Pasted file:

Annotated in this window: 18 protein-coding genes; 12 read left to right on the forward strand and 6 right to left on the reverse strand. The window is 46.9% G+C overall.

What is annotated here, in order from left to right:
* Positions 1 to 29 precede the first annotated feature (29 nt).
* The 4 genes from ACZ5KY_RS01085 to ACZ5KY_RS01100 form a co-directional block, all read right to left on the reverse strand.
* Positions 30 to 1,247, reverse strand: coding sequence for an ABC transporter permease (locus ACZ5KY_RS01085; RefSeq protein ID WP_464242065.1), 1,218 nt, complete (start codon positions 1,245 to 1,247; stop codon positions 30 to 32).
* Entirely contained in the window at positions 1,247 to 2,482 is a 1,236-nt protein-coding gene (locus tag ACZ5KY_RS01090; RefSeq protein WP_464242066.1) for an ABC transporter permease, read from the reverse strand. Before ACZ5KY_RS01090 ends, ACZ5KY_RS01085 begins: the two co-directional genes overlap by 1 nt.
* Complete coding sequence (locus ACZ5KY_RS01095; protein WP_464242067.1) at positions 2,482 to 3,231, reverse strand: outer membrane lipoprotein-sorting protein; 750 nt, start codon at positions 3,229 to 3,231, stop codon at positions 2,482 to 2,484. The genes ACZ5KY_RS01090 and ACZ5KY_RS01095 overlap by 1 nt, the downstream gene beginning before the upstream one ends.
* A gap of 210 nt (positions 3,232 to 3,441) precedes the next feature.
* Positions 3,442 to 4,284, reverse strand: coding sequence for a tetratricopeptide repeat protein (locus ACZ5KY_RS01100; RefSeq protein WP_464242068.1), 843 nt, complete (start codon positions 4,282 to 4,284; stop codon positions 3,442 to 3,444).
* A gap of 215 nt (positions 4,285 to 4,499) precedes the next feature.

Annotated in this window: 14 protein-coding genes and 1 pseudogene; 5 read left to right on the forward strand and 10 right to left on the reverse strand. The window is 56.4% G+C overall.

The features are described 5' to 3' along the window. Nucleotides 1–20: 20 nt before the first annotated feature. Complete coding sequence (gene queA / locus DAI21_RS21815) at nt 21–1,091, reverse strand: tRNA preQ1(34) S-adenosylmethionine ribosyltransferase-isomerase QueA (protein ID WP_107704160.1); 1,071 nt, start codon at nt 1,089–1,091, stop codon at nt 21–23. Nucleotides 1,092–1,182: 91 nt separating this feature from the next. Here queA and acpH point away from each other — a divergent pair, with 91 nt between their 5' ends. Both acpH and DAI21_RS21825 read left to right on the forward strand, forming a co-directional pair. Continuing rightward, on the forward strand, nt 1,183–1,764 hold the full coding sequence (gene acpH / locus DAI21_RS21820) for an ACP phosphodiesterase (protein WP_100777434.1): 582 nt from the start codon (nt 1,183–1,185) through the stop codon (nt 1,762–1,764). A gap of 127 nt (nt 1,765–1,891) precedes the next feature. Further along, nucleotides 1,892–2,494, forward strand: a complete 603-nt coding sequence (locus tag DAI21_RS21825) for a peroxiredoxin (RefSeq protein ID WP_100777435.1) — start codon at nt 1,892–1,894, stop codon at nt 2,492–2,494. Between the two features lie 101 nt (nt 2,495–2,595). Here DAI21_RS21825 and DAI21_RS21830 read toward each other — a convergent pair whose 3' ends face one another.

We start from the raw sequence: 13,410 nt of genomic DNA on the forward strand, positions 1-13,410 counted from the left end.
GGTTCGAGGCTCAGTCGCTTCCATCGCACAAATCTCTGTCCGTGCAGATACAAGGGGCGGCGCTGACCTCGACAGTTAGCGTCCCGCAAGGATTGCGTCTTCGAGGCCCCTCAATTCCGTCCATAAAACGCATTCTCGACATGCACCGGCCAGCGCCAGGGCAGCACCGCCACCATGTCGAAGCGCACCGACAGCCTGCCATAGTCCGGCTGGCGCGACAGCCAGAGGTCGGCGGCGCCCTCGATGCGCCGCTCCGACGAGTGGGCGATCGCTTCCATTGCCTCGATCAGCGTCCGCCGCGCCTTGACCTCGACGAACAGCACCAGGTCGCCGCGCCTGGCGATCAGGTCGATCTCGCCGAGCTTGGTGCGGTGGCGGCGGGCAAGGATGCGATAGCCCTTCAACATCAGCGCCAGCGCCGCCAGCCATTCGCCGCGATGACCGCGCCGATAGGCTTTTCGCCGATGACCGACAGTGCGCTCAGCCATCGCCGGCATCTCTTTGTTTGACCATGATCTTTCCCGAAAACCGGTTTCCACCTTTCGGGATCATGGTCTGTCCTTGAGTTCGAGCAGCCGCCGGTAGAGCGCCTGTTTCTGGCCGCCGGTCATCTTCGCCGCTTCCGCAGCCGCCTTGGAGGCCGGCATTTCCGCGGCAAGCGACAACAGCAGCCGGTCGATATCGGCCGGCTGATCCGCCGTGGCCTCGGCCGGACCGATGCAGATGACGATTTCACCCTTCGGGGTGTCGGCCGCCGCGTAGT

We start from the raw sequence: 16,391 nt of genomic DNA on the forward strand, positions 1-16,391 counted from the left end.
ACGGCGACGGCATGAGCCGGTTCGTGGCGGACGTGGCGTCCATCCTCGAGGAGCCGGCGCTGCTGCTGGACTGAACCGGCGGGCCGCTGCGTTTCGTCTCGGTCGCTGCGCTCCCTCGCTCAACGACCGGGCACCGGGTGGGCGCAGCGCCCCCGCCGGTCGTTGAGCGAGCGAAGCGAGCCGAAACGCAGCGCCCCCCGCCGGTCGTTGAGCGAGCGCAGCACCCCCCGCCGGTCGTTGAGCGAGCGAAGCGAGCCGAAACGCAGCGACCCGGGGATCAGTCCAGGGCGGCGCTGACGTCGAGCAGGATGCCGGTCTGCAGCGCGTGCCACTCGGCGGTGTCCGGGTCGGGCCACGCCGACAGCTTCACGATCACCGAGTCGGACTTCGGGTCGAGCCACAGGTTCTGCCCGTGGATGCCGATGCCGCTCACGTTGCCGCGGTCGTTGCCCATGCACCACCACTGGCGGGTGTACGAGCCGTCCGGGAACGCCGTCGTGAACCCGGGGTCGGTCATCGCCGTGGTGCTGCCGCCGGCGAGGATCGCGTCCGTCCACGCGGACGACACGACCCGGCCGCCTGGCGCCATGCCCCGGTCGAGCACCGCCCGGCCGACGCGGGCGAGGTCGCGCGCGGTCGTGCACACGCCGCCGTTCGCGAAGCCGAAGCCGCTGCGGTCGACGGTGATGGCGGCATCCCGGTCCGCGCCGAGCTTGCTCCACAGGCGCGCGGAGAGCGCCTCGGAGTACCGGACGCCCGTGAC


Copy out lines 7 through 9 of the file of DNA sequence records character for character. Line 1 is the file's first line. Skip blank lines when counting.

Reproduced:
* Complete coding sequence (locus ACZ5KY_RS01095; protein WP_464242067.1) at positions 2,482 to 3,231, reverse strand: outer membrane lipoprotein-sorting protein; 750 nt, start codon at positions 3,229 to 3,231, stop codon at positions 2,482 to 2,484. The genes ACZ5KY_RS01090 and ACZ5KY_RS01095 overlap by 1 nt, the downstream gene beginning before the upstream one ends.
* A gap of 210 nt (positions 3,232 to 3,441) precedes the next feature.
* Positions 3,442 to 4,284, reverse strand: coding sequence for a tetratricopeptide repeat protein (locus ACZ5KY_RS01100; RefSeq protein WP_464242068.1), 843 nt, complete (start codon positions 4,282 to 4,284; stop codon positions 3,442 to 3,444).